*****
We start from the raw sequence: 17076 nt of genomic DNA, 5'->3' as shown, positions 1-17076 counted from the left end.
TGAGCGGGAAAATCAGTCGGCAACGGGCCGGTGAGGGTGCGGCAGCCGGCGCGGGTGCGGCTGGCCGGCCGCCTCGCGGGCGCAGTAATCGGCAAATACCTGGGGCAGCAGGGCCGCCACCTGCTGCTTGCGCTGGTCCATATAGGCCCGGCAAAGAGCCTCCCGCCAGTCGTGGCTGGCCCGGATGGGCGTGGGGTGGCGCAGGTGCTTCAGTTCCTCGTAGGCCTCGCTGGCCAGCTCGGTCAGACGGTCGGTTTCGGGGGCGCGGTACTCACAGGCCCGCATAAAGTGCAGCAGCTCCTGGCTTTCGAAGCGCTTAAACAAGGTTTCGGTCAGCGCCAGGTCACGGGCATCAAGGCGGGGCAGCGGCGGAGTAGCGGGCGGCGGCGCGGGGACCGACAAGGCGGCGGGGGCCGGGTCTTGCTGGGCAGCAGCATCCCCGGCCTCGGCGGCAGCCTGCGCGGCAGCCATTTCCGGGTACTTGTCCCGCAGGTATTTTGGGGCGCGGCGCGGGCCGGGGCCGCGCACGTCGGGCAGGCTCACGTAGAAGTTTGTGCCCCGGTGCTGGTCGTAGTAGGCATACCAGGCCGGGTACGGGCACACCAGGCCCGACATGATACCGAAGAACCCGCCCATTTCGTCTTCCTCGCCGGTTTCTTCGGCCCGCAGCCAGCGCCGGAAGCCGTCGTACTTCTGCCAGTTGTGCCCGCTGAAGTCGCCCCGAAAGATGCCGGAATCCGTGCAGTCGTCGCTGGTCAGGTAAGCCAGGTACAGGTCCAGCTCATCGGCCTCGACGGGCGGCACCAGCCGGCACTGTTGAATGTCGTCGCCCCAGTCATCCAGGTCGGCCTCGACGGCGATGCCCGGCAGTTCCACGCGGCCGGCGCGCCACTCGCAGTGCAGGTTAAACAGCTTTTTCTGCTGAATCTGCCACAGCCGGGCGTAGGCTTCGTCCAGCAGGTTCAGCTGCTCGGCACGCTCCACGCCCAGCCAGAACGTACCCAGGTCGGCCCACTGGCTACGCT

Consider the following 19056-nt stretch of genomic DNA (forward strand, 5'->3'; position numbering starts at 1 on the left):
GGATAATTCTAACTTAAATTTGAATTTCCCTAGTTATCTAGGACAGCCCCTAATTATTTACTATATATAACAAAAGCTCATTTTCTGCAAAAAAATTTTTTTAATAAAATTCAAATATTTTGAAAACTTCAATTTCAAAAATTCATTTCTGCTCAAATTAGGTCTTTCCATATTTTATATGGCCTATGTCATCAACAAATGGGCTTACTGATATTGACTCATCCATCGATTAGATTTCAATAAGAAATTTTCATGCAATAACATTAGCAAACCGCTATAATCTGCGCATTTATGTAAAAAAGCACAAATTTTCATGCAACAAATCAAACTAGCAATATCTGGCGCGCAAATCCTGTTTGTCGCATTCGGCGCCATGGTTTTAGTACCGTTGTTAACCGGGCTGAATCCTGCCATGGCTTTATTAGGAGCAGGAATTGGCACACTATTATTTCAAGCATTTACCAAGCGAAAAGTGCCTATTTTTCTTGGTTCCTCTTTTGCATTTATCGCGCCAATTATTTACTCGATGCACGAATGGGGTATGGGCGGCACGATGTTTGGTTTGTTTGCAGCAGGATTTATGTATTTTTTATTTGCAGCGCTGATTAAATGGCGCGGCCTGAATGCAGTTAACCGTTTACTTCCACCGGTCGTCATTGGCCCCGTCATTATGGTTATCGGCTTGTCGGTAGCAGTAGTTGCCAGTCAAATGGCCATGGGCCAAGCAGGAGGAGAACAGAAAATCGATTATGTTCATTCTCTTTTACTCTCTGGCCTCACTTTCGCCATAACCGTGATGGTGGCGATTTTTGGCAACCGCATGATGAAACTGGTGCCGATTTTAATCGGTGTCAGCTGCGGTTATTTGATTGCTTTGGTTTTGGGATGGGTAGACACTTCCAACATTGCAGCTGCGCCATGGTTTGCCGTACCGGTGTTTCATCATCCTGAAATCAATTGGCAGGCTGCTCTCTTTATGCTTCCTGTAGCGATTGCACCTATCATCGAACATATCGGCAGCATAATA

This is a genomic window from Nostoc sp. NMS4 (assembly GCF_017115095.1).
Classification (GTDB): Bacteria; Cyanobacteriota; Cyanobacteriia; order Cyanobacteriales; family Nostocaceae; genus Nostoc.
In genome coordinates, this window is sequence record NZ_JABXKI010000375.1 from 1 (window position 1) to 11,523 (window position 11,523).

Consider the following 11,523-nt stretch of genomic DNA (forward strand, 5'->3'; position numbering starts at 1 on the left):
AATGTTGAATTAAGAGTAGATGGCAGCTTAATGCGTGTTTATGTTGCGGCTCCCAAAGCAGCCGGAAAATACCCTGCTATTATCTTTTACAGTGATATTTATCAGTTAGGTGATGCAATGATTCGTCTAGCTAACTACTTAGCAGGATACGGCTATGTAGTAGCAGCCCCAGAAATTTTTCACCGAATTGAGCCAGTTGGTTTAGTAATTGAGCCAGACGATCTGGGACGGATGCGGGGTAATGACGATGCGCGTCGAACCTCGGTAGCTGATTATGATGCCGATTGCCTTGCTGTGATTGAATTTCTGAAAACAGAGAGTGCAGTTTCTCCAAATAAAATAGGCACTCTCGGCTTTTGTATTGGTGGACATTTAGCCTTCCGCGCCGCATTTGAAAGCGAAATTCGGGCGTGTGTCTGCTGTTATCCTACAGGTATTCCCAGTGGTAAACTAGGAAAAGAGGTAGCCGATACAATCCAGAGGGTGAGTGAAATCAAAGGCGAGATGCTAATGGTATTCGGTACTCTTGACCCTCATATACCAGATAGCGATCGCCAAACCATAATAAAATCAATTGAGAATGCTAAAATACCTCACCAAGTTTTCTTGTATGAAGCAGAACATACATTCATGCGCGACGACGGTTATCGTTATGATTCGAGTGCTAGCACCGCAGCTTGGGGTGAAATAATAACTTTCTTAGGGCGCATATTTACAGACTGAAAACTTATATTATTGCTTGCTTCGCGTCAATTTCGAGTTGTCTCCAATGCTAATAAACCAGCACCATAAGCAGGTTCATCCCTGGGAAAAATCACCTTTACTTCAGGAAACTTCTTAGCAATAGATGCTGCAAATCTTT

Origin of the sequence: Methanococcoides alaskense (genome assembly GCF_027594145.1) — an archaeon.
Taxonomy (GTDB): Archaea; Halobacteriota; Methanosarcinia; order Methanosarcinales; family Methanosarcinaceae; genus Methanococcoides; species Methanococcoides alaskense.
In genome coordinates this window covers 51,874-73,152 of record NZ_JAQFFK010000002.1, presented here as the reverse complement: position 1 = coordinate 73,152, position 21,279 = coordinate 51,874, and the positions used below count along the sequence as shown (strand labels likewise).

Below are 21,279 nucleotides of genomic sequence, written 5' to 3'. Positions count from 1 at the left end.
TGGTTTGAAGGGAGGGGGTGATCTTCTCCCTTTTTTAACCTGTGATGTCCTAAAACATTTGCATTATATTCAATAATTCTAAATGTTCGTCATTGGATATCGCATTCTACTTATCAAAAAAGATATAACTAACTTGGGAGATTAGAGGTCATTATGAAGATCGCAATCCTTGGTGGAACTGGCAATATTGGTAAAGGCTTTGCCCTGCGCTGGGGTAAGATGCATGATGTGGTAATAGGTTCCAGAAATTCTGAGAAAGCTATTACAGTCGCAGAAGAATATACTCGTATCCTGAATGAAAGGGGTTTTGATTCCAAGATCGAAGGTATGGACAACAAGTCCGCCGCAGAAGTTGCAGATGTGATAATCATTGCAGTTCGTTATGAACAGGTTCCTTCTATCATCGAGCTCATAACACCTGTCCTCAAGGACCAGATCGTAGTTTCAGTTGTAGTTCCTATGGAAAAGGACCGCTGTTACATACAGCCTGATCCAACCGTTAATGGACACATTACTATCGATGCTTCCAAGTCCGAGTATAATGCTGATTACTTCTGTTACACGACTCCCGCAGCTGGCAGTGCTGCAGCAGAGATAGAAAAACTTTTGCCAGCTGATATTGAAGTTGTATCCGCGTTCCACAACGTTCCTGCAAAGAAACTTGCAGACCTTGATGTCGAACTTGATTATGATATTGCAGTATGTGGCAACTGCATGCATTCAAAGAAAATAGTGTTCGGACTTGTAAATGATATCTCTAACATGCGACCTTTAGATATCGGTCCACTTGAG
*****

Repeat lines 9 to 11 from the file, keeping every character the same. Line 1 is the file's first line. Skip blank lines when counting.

AATGTTGAATTAAGAGTAGATGGCAGCTTAATGCGTGTTTATGTTGCGGCTCCCAAAGCAGCCGGAAAATACCCTGCTATTATCTTTTACAGTGATATTTATCAGTTAGGTGATGCAATGATTCGTCTAGCTAACTACTTAGCAGGATACGGCTATGTAGTAGCAGCCCCAGAAATTTTTCACCGAATTGAGCCAGTTGGTTTAGTAATTGAGCCAGACGATCTGGGACGGATGCGGGGTAATGACGATGCGCGTCGAACCTCGGTAGCTGATTATGATGCCGATTGCCTTGCTGTGATTGAATTTCTGAAAACAGAGAGTGCAGTTTCTCCAAATAAAATAGGCACTCTCGGCTTTTGTATTGGTGGACATTTAGCCTTCCGCGCCGCATTTGAAAGCGAAATTCGGGCGTGTGTCTGCTGTTATCCTACAGGTATTCCCAGTGGTAAACTAGGAAAAGAGGTAGCCGATACAATCCAGAGGGTGAGTGAAATCAAAGGCGAGATGCTAATGGTATTCGGTACTCTTGACCCTCATATACCAGATAGCGATCGCCAAACCATAATAAAATCAATTGAGAATGCTAAAATACCTCACCAAGTTTTCTTGTATGAAGCAGAACATACATTCATGCGCGACGACGGTTATCGTTATGATTCGAGTGCTAGCACCGCAGCTTGGGGTGAAATAATAACTTTCTTAGGGCGCATATTTACAGACTGAAAACTTATATTATTGCTTGCTTCGCGTCAATTTCGAGTTGTCTCCAATGCTAATAAACCAGCACCATAAGCAGGTTCATCCCTGGGAAAAATCACCTTTACTTCAGGAAACTTCTTAGCAATAGATGCTGCAAATCTTT

Origin of the sequence: Methanococcoides alaskense (genome assembly GCF_027594145.1) — an archaeon.
Taxonomy (GTDB): Archaea; Halobacteriota; Methanosarcinia; order Methanosarcinales; family Methanosarcinaceae; genus Methanococcoides; species Methanococcoides alaskense.